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Thursday, November 10, 2016

Never lose another argument with your family again


When I left Limerick to go to university, it was to study English literature and philosophy.  When you come from a poor background and are raised by a single parent, that’s a relatively controversial choice. More than one person told me that I was lucky to be able to go to university at all, and wouldn’t I study the law, or medicine, or something that would make money and help my mother in her old age? Why, they’d ask, would I take this fantastic opportunity, and waste it on sitting around with a shower of socialists toting Chanel handbags and rich daddies and talking about Jaysus poems?

It turned out they were right to a point. I love Jaysus poems. I love Jaysus novels and plays too, and was expeditiously taunted at school whenever other kids caught me reading Shakespeare outside the classroom. But enjoying literature and the act of deconstructing it as though it is a logical or scientific enterprise are very different activities.
I discovered a couple of years into studying English that it wasn’t for me. I didn’t actually want to study literature, it turned out, I wanted to read and enjoy books. Studying literary theory is a bit like accidentally wandering backstage during a production of Hamlet and hearing the actors bitching about the guy playing Polonius because he parked his 1998 Nissan Micra across two spaces.

The analysis of literature didn’t suit me. It superimposes a lens through which you are required to view the work and world, and considers everything in relation to structures such as gender or postmodernism or other possibly useful but rather limiting concepts. An excellent novel or poem gestures at concepts and ideas, but can’t soundly defend or unemotionally delineate their contours. Of course I finished the degree anyway – people from a background such as mine seldom quit because something is less fun than they anticipated.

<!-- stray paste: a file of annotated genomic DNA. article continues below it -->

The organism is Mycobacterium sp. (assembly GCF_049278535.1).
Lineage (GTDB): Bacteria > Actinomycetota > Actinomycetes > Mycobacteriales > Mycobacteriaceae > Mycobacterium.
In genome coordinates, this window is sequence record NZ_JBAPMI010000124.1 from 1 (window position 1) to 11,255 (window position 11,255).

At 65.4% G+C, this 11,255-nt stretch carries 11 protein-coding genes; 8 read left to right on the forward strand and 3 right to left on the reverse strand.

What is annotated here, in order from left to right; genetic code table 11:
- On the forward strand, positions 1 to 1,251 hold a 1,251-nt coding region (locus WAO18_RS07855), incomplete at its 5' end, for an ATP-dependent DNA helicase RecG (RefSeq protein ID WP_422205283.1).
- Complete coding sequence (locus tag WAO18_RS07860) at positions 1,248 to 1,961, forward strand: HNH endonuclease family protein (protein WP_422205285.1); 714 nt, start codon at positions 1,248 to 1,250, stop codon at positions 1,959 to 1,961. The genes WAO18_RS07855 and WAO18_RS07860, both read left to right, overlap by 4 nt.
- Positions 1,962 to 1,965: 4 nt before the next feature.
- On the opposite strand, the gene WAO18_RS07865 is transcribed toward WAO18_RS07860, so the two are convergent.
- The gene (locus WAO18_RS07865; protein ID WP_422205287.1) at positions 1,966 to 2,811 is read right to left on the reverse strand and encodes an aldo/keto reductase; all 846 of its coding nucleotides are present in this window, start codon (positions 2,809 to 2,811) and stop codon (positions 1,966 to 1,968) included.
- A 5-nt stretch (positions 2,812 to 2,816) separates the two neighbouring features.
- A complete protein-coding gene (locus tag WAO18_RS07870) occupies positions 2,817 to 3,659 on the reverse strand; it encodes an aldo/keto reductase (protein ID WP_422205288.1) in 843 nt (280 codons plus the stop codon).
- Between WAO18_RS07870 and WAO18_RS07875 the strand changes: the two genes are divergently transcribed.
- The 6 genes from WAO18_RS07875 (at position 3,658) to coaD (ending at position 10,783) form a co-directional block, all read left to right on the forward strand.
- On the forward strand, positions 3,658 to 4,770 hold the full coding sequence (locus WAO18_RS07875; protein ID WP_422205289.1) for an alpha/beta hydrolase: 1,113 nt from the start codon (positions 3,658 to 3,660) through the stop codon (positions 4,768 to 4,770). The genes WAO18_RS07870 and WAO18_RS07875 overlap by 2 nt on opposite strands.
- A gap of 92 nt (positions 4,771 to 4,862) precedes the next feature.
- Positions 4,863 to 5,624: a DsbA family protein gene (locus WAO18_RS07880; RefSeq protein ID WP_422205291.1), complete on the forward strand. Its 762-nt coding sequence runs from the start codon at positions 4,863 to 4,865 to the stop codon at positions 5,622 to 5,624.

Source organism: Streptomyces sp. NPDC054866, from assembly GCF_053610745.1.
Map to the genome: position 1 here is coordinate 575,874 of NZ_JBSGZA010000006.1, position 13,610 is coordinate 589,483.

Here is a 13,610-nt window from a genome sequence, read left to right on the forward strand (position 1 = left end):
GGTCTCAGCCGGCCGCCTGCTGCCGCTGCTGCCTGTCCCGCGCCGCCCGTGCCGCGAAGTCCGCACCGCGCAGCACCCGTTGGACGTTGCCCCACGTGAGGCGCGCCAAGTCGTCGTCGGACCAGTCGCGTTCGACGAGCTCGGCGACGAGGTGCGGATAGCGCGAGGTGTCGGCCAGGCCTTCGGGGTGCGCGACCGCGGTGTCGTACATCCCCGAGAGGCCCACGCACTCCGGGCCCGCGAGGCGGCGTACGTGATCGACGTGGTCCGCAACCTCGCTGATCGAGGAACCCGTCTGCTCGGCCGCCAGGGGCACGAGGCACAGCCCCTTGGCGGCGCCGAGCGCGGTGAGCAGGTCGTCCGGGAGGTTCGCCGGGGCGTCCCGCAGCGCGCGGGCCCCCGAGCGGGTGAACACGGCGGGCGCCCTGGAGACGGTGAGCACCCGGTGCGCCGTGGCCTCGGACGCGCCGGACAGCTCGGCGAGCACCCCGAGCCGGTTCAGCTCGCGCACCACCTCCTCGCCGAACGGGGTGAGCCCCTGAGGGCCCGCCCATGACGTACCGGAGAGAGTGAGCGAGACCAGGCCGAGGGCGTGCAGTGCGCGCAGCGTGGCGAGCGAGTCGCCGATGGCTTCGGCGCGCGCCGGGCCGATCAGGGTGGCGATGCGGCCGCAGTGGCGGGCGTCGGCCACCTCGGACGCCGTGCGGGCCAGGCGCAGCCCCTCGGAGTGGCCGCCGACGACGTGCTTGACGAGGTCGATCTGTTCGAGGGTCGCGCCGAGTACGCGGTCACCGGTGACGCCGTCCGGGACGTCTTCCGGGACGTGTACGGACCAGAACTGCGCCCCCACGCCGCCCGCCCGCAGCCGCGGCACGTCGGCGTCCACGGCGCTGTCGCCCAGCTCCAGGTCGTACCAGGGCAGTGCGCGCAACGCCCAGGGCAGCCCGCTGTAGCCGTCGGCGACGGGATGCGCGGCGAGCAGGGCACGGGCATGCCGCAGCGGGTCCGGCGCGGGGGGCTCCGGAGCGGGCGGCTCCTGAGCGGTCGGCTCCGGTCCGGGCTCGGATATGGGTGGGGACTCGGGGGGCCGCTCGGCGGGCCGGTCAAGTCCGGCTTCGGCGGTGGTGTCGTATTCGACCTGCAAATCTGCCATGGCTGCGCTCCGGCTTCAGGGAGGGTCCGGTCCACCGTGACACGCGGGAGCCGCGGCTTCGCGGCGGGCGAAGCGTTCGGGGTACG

Deconstruction
Philosophy, on the other hand, starts at the beginning. The only walls that enclose it are the limits of human reasoning. It is a maddening, liberating, electrifying practice and field of study that forces you to question every lazy belief you hold, every statement you hear. It robs you of the sloppy confidence with which most of us declare what we believe to be unquestioningly true. In its place it gives you an ability to see to the bottom of things, deconstructing your arguments and those of other people in order to better understand them. It undresses lazy assumptions and poor thinking, leaving them shivering in the nip in front of everybody like the emperor without his clothes.

Philosophy exposes hubris. Most men I’ve met seem for some reason to believe that they inherently know how to fight, should they ever be called upon to defend themselves. They don’t realise it’s a skill until someone who actually practices a martial art or other method of self-defence beats the crap out of them. Debate and argument are similar. People sometimes disdainfully ask me what philosophy is, presuming it to be high-falutin’ and useless without realising that they use it every day when they try to justify a thought, whether in an argument with their husband, or articulating the merits of Hillary over Donald, or vice versa.

It becomes evident that debate and argumentation are skills only when someone who has studied these things has given you the philosophical equivalent of a roundhouse kick to the face. Sadly, rather than questioning ourselves, most of us will get up off the floor, scratch our head confusedly, and say ‘I’ve a right to my opinion’ like the guy who has just been beaten in a fight muttering ‘The other fella just got lucky’.

November 17th is World Philosophy Day, and a brilliant reminder that philosophy is for everyone. As a wonderful introduction to its usefulness as a life skill, I can’t recommend Alain de Botton’s The Consolations of Philosophy enough. Philosophy is not just for stuffy academics with elbow patches, it is for all of us. If you need extra encouragement to read more of it, no one in your family will ever win an argument against you again. And people say it isn’t a practical skill. . .
Laura Kennedy